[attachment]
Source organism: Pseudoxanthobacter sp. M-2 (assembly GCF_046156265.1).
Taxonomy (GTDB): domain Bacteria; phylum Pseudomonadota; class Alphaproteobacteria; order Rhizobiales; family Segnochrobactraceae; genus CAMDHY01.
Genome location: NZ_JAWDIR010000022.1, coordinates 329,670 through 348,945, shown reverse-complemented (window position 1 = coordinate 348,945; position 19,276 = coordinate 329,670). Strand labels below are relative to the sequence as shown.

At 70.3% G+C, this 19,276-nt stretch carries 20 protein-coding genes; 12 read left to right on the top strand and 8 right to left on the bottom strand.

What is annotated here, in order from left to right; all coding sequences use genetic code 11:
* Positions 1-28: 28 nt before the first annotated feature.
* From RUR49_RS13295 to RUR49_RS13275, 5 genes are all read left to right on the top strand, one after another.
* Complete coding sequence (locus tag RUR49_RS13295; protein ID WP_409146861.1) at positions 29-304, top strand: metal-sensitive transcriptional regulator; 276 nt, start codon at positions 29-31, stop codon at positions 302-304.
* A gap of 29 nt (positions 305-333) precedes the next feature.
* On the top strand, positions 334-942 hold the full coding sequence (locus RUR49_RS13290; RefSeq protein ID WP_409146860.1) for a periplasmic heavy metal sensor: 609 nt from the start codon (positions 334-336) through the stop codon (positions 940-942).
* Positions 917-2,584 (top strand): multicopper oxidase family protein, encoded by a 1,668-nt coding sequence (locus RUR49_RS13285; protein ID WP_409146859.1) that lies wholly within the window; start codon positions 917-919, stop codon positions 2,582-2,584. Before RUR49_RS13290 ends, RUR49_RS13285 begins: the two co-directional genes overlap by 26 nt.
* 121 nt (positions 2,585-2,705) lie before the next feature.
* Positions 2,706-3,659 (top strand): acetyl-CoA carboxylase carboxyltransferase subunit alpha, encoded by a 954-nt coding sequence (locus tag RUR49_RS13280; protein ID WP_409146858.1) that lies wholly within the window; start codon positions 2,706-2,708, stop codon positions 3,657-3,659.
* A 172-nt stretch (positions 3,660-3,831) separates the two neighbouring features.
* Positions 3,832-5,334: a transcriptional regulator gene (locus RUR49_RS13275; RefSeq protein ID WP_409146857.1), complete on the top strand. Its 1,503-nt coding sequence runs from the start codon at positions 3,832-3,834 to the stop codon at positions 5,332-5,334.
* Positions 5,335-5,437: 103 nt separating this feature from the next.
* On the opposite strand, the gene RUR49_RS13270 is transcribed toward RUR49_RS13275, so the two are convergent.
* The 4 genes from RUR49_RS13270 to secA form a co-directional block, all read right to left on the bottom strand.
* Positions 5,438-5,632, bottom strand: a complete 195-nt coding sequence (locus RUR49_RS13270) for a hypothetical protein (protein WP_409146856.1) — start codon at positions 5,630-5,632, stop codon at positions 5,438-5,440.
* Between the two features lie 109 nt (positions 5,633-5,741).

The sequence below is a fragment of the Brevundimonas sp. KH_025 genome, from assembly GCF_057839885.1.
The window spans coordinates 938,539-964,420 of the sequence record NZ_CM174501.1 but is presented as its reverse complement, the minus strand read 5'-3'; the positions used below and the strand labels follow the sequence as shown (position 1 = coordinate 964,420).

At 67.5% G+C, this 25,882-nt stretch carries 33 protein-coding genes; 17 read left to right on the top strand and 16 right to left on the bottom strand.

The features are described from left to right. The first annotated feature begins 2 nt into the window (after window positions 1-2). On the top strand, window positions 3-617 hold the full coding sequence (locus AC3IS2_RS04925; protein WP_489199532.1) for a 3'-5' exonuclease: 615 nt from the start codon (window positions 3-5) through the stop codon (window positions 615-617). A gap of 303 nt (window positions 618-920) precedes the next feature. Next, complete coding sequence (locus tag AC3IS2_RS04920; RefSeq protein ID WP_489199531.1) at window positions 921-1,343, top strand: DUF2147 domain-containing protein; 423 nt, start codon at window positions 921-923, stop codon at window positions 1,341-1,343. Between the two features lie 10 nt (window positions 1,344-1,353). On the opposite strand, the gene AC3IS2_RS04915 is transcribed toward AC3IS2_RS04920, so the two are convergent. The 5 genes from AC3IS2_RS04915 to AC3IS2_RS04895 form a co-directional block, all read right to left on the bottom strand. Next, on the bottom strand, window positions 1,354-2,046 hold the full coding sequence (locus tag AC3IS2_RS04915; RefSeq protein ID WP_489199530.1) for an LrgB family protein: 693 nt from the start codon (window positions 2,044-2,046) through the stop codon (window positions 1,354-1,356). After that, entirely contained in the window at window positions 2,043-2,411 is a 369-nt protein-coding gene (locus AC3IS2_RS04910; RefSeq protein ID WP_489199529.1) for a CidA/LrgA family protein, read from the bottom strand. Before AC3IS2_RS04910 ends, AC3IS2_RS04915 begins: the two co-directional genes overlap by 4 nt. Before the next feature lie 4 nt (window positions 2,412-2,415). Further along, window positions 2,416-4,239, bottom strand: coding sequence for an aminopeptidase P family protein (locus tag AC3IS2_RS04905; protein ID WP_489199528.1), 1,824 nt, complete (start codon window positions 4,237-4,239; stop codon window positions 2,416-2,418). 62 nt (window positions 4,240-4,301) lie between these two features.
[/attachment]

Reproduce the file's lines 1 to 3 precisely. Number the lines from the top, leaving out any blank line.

Source organism: Pseudoxanthobacter sp. M-2 (assembly GCF_046156265.1).
Taxonomy (GTDB): domain Bacteria; phylum Pseudomonadota; class Alphaproteobacteria; order Rhizobiales; family Segnochrobactraceae; genus CAMDHY01.
Genome location: NZ_JAWDIR010000022.1, coordinates 329,670 through 348,945, shown reverse-complemented (window position 1 = coordinate 348,945; position 19,276 = coordinate 329,670). Strand labels below are relative to the sequence as shown.